PART I: BOOKSTORES
As the gap between rich and poor in America increases, the literary world retreats further into its safe cocoon of comfort and affluence.
Approved literature draws away from the populace, seeking an upscale setting as final refuge. Its caretakers subconsciously relate literature's condition to art forms of days past, like opera or ballet. This is noticeable with the change in the styles of bookstores over the last decades.
When I was a kid, bookstores were seedy low-rent places with tile floors and glass window fronts; paperbacks by Kurt Vonnegut, Norman Mailer, or William Burroughs put at the front for the perusal of the mass public. (I think of Detroit's Merit Books on Harper Avenue, or Marwil's in St. Clair Shores.) By their very look and nature they were approachable for all classes. There was nothing refined or exclusive about the stores or their products; nothing high-brow-- which made them welcoming for a young guy like myself.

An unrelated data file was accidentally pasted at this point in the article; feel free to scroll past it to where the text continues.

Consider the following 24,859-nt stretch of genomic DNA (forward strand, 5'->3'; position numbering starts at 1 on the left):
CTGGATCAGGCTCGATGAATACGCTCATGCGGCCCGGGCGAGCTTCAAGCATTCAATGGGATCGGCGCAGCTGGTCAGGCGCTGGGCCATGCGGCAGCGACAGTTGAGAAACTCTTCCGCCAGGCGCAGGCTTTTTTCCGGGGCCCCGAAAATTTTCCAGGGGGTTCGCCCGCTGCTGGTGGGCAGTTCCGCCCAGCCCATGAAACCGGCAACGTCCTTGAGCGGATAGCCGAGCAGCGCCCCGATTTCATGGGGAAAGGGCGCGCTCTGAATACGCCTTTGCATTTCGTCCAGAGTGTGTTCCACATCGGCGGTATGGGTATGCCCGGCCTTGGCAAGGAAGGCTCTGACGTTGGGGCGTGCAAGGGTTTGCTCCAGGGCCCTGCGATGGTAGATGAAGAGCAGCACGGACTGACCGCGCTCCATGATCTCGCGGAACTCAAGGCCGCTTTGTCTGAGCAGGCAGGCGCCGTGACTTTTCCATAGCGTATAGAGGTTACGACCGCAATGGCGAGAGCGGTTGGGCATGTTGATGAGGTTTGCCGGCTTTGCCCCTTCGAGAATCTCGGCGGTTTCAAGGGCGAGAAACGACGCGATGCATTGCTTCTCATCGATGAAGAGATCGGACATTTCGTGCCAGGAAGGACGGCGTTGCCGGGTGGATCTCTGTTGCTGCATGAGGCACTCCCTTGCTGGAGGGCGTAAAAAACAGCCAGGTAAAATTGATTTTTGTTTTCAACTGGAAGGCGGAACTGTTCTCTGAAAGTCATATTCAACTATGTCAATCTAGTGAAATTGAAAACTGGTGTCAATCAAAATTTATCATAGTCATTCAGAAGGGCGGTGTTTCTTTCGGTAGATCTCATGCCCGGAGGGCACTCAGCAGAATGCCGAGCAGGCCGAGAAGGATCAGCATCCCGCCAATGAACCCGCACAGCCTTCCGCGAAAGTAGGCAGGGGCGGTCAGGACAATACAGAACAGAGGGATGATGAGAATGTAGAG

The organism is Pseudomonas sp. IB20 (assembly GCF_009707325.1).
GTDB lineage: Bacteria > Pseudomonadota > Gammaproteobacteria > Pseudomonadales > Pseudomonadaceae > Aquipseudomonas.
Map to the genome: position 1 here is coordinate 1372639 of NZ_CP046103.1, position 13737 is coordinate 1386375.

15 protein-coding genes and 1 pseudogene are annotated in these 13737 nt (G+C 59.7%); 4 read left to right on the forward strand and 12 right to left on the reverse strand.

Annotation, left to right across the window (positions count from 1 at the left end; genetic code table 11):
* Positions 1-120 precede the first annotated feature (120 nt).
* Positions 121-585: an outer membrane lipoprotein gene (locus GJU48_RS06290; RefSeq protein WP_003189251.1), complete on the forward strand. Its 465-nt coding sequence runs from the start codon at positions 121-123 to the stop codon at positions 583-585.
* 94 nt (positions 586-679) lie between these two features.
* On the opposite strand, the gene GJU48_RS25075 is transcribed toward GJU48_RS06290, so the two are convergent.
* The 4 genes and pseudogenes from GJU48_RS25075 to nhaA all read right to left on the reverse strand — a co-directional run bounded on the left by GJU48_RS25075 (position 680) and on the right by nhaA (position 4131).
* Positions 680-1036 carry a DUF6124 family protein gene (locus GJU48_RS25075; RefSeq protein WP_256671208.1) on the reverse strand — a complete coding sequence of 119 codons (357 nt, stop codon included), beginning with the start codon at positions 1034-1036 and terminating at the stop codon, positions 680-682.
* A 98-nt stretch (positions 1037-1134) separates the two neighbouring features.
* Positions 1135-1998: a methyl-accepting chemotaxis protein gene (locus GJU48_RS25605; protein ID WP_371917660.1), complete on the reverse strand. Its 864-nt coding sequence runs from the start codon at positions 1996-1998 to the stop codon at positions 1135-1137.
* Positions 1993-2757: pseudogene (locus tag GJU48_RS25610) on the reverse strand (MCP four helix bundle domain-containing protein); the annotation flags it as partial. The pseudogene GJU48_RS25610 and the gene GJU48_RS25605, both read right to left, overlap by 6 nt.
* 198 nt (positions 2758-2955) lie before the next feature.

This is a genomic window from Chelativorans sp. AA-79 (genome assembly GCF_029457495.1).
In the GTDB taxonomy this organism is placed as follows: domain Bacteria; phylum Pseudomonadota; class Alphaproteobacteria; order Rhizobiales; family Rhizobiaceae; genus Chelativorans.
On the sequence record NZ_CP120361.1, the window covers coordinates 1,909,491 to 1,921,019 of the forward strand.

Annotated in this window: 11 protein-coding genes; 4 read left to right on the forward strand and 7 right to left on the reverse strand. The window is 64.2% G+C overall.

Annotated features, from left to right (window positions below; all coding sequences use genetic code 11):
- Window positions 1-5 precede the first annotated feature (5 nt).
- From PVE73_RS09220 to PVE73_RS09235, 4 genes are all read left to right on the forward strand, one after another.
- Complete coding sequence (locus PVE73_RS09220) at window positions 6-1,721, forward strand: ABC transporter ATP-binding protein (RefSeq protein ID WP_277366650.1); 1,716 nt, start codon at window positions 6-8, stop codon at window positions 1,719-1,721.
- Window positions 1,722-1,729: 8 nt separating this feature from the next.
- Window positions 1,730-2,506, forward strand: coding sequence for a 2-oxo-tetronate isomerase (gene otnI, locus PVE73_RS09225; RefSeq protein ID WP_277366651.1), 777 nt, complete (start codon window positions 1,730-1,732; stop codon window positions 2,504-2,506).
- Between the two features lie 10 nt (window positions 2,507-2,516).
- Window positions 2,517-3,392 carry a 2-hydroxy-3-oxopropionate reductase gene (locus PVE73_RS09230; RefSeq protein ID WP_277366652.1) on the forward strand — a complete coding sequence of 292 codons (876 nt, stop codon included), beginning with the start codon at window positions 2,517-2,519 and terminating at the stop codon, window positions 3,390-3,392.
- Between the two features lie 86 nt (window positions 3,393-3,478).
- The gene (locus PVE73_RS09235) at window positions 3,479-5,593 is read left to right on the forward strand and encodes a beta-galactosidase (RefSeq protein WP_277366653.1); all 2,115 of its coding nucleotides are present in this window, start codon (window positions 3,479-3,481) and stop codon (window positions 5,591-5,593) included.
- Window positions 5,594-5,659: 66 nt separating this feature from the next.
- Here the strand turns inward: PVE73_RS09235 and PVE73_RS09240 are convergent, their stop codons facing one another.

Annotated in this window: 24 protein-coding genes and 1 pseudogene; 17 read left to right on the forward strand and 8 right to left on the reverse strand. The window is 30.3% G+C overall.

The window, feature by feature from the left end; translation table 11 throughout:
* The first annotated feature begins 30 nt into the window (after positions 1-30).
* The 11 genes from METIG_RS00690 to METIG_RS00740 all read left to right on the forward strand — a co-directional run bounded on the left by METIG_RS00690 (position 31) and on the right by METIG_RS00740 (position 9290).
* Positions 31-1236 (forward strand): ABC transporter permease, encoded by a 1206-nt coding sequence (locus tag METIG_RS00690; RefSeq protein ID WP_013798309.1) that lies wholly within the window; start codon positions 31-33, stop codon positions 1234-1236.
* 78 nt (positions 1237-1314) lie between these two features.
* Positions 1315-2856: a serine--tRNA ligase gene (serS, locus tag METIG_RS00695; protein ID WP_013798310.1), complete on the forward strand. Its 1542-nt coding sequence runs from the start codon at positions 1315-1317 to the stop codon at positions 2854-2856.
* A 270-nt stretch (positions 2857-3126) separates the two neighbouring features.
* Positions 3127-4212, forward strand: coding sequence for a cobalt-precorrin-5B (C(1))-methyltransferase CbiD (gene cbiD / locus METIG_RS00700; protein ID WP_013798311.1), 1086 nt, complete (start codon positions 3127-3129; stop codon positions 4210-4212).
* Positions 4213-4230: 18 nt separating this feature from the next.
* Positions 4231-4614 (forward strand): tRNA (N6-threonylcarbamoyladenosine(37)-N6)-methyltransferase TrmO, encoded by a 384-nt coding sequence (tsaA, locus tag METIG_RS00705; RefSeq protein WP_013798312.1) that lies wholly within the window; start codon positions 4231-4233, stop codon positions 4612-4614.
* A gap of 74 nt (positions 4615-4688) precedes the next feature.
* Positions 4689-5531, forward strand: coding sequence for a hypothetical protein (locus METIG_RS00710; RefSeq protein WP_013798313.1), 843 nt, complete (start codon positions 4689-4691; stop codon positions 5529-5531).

Today, new independent bookstores have an art gallery aspect to them, with glowing gold carpeting and untouched expensive volumes on blonde-wood display stands. Everything is cleanliness and purified air.
The big box bookstores of Borders and Barnes & Noble with their sheer size give the impression of popularity-- but look where they're located, in upscale neighborhoods (like Bryn Mawr or Rittenhouse Square) where millionaires hang out. The stores scream "gentrified." The customers inside them sipping latte at tables detract from this image not one iota. (Neither do the security guards prominently on display at the doors.) The lower classes are for the most part absent.
Bookstores are the face of an industry's increasingly upscale and insular mindset.
PART II: NEWSPAPERS.
(Also upcoming: a Show Report, and another "Movie Serial" chapter.)